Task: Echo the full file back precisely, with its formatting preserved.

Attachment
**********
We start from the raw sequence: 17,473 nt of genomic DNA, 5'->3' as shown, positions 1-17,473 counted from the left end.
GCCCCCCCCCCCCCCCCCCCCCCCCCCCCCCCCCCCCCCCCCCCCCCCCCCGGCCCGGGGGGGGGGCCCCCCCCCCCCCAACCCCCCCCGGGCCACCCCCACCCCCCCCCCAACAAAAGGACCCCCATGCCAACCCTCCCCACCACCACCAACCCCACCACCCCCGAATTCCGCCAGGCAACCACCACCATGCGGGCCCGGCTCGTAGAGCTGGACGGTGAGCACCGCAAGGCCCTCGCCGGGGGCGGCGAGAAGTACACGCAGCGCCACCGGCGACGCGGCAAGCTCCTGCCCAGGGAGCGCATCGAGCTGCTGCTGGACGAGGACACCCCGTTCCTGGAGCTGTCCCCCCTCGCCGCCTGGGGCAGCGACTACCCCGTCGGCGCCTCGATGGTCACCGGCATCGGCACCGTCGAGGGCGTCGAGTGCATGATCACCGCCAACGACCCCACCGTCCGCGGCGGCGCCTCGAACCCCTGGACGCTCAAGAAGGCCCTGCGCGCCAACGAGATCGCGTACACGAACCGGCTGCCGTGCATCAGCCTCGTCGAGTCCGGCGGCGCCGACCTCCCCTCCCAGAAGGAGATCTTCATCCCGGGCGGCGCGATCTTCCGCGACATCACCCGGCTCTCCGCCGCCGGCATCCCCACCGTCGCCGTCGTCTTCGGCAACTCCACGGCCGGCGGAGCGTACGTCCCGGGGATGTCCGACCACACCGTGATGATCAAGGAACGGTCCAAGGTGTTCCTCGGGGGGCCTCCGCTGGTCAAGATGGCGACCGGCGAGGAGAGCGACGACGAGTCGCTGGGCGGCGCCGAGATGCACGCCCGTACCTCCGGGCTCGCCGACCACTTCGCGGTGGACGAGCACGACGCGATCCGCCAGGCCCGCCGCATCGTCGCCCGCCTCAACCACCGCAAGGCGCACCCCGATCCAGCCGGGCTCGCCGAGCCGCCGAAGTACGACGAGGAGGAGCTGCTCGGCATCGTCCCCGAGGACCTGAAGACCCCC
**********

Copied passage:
We start from the raw sequence: 17,473 nt of genomic DNA, 5'->3' as shown, positions 1-17,473 counted from the left end.
GCCCCCCCCCCCCCCCCCCCCCCCCCCCCCCCCCCCCCCCCCCCCCCCCCCGGCCCGGGGGGGGGGCCCCCCCCCCCCCAACCCCCCCCGGGCCACCCCCACCCCCCCCCCAACAAAAGGACCCCCATGCCAACCCTCCCCACCACCACCAACCCCACCACCCCCGAATTCCGCCAGGCAACCACCACCATGCGGGCCCGGCTCGTAGAGCTGGACGGTGAGCACCGCAAGGCCCTCGCCGGGGGCGGCGAGAAGTACACGCAGCGCCACCGGCGACGCGGCAAGCTCCTGCCCAGGGAGCGCATCGAGCTGCTGCTGGACGAGGACACCCCGTTCCTGGAGCTGTCCCCCCTCGCCGCCTGGGGCAGCGACTACCCCGTCGGCGCCTCGATGGTCACCGGCATCGGCACCGTCGAGGGCGTCGAGTGCATGATCACCGCCAACGACCCCACCGTCCGCGGCGGCGCCTCGAACCCCTGGACGCTCAAGAAGGCCCTGCGCGCCAACGAGATCGCGTACACGAACCGGCTGCCGTGCATCAGCCTCGTCGAGTCCGGCGGCGCCGACCTCCCCTCCCAGAAGGAGATCTTCATCCCGGGCGGCGCGATCTTCCGCGACATCACCCGGCTCTCCGCCGCCGGCATCCCCACCGTCGCCGTCGTCTTCGGCAACTCCACGGCCGGCGGAGCGTACGTCCCGGGGATGTCCGACCACACCGTGATGATCAAGGAACGGTCCAAGGTGTTCCTCGGGGGGCCTCCGCTGGTCAAGATGGCGACCGGCGAGGAGAGCGACGACGAGTCGCTGGGCGGCGCCGAGATGCACGCCCGTACCTCCGGGCTCGCCGACCACTTCGCGGTGGACGAGCACGACGCGATCCGCCAGGCCCGCCGCATCGTCGCCCGCCTCAACCACCGCAAGGCGCACCCCGATCCAGCCGGGCTCGCCGAGCCGCCGAAGTACGACGAGGAGGAGCTGCTCGGCATCGTCCCCGAGGACCTGAAGACCCCC